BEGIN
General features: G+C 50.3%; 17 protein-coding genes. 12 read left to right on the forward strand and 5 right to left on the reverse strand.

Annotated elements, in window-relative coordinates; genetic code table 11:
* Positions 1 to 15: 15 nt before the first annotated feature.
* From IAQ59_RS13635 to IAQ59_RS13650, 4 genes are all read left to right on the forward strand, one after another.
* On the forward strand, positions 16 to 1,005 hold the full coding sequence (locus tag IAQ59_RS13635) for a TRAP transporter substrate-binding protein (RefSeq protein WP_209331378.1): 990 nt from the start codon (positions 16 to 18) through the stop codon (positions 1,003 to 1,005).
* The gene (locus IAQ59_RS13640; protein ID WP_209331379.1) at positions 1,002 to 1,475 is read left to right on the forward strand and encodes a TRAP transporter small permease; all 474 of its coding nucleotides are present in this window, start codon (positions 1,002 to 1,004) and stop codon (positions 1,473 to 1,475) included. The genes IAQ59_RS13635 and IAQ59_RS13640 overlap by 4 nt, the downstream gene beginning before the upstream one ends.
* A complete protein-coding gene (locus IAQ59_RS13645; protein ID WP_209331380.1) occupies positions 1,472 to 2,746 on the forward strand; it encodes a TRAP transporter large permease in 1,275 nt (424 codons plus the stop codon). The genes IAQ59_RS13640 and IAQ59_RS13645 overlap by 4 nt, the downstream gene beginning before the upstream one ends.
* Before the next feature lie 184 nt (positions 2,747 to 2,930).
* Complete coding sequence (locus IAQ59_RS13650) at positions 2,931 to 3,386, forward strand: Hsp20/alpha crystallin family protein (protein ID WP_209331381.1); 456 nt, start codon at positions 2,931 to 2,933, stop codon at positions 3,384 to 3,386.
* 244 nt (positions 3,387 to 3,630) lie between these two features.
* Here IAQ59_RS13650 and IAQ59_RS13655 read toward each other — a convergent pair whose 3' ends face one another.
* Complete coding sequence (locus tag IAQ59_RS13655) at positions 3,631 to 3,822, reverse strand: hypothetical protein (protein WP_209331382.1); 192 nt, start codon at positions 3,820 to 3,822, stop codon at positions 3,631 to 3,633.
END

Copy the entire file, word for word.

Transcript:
General features: G+C 50.3%; 17 protein-coding genes. 12 read left to right on the forward strand and 5 right to left on the reverse strand.

Annotated elements, in window-relative coordinates; genetic code table 11:
* Positions 1 to 15: 15 nt before the first annotated feature.
* From IAQ59_RS13635 to IAQ59_RS13650, 4 genes are all read left to right on the forward strand, one after another.
* On the forward strand, positions 16 to 1,005 hold the full coding sequence (locus tag IAQ59_RS13635) for a TRAP transporter substrate-binding protein (RefSeq protein WP_209331378.1): 990 nt from the start codon (positions 16 to 18) through the stop codon (positions 1,003 to 1,005).
* The gene (locus IAQ59_RS13640; protein ID WP_209331379.1) at positions 1,002 to 1,475 is read left to right on the forward strand and encodes a TRAP transporter small permease; all 474 of its coding nucleotides are present in this window, start codon (positions 1,002 to 1,004) and stop codon (positions 1,473 to 1,475) included. The genes IAQ59_RS13635 and IAQ59_RS13640 overlap by 4 nt, the downstream gene beginning before the upstream one ends.
* A complete protein-coding gene (locus IAQ59_RS13645; protein ID WP_209331380.1) occupies positions 1,472 to 2,746 on the forward strand; it encodes a TRAP transporter large permease in 1,275 nt (424 codons plus the stop codon). The genes IAQ59_RS13640 and IAQ59_RS13645 overlap by 4 nt, the downstream gene beginning before the upstream one ends.
* Before the next feature lie 184 nt (positions 2,747 to 2,930).
* Complete coding sequence (locus IAQ59_RS13650) at positions 2,931 to 3,386, forward strand: Hsp20/alpha crystallin family protein (protein ID WP_209331381.1); 456 nt, start codon at positions 2,931 to 2,933, stop codon at positions 3,384 to 3,386.
* 244 nt (positions 3,387 to 3,630) lie between these two features.
* Here IAQ59_RS13650 and IAQ59_RS13655 read toward each other — a convergent pair whose 3' ends face one another.
* Complete coding sequence (locus tag IAQ59_RS13655) at positions 3,631 to 3,822, reverse strand: hypothetical protein (protein WP_209331382.1); 192 nt, start codon at positions 3,820 to 3,822, stop codon at positions 3,631 to 3,633.